A new analysis by Gallup and Strada released today shows that students who have a good job upon graduation earn more money immediately after graduating and in the long-term scope of their careers than students who take between two and 12 months to secure a good job.
A "good job" was defined by each student, and the data was pulled from a Gallup-Strada Alumni Survey that interviewed more than 4,429 U.S. adults between 2010 and 2016. (Note: Inside Higher Ed works with Gallup on some surveys but played no role in this one.) Students who did not seek a job immediately after graduation, such as students who decided to continue their education, were excluded from the analysis.
"Forty-three percent of recent graduates who had a good job waiting for them upon graduation now earn at least $60,000 in personal income, compared with fewer than two in 10 graduates who took two to less than 12 months (18%) or one year or more (14%) to find a good job," the article read. "Additionally, more than a third (38%) of recent college graduates who took a year or more to land a good job now earn less than $24,000 in personal income."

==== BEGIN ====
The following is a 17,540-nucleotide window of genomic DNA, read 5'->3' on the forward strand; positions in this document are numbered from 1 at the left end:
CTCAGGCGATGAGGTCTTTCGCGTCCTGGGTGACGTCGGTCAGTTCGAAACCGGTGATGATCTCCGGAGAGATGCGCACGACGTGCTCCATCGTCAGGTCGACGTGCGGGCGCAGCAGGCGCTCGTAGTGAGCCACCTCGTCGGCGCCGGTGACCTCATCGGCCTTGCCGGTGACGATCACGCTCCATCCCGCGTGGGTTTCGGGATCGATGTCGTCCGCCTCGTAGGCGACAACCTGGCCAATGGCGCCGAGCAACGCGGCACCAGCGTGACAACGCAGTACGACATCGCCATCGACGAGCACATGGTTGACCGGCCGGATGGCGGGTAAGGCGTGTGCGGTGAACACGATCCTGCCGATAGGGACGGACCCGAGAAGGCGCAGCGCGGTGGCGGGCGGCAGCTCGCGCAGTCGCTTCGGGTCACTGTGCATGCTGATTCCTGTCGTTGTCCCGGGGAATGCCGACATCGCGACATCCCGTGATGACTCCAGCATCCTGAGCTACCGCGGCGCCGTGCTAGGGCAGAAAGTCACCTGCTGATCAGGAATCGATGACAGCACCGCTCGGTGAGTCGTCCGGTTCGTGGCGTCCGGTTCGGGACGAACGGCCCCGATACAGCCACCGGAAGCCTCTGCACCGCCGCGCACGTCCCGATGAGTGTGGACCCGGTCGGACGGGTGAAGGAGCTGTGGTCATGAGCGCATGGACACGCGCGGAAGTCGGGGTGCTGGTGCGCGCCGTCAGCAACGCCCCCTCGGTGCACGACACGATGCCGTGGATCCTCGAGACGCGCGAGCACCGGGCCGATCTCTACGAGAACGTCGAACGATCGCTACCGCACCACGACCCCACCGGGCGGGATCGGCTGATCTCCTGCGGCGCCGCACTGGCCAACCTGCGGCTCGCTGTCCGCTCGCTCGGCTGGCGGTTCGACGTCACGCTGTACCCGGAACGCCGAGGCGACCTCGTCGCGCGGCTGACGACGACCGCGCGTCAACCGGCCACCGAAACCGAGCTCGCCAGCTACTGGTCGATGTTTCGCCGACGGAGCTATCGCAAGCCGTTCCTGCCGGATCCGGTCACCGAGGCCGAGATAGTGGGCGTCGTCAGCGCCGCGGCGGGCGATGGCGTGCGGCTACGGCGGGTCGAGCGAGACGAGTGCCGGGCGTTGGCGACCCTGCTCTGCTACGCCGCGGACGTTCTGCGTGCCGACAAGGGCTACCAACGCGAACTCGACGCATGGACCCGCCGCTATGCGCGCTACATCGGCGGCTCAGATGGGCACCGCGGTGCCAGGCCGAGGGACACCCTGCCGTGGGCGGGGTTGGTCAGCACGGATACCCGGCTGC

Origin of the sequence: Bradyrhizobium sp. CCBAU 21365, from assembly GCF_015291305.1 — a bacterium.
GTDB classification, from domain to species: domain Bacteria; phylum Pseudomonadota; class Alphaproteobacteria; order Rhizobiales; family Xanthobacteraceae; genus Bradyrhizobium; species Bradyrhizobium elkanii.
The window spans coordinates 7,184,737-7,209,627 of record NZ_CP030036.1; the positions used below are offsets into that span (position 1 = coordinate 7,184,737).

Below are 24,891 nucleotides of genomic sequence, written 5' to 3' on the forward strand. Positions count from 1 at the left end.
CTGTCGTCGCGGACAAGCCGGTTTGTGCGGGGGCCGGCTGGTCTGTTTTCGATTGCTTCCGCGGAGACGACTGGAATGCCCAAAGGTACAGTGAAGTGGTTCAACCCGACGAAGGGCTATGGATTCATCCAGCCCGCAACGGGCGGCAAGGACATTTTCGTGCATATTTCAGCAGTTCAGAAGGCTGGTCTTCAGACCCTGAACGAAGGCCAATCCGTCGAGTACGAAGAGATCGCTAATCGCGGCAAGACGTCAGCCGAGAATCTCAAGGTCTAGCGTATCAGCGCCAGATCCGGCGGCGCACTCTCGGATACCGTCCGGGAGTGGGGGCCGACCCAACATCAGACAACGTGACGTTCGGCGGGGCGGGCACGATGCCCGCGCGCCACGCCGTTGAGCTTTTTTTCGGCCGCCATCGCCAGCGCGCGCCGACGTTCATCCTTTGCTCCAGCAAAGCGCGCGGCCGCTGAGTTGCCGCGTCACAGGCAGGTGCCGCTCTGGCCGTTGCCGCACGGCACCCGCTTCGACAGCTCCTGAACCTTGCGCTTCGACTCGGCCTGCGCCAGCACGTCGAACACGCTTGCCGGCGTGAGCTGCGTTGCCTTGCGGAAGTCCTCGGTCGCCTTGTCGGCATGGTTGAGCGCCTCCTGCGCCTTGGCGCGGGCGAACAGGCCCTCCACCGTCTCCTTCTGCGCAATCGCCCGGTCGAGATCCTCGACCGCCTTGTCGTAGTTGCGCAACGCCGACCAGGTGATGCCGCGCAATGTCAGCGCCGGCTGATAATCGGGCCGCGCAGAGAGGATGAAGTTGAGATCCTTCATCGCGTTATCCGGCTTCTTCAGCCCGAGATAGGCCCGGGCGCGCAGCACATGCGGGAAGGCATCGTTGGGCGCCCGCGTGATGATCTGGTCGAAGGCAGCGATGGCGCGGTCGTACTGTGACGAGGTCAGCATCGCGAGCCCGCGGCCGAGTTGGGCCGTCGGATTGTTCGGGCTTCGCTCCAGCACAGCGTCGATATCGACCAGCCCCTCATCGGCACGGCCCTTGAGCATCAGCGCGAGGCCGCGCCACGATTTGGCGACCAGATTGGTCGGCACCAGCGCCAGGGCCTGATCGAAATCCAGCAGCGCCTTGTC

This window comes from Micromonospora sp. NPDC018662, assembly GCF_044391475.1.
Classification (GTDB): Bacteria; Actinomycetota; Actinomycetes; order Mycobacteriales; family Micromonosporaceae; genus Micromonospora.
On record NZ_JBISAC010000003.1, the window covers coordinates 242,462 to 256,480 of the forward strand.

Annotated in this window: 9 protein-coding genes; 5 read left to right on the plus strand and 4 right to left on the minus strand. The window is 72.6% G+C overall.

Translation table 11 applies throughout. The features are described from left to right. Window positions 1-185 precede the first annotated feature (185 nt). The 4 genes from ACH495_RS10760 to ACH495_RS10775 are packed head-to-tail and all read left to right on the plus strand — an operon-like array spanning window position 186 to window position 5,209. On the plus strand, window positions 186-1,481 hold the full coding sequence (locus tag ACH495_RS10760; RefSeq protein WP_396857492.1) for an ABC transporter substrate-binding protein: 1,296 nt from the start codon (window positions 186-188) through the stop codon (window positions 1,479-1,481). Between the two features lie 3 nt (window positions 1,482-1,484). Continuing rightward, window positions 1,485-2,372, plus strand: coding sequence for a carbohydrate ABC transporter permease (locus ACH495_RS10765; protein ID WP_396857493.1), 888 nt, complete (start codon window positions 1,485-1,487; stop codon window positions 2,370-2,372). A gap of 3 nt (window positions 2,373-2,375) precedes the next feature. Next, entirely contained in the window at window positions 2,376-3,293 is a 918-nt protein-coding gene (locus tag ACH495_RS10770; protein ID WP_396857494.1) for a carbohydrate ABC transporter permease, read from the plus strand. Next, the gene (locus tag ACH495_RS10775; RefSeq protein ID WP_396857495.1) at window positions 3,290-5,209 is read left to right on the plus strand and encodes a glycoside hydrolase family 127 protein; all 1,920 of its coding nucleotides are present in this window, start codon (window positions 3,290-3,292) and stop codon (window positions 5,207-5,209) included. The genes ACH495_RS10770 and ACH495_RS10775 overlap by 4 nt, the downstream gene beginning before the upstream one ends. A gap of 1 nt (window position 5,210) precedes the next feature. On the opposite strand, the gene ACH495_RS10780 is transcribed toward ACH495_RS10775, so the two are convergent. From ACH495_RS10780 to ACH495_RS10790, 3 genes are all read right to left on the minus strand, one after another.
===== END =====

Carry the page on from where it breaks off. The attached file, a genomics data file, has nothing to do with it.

The article doesn't control for differences in students' majors or career paths, potentially important factors, as careers in certain industries, such a technology and finance, have higher earning potential and often recruit students en masse before graduation. The article also did not break down results by race, gender or ethnicity, which can also play a role in securing employment and earning potential.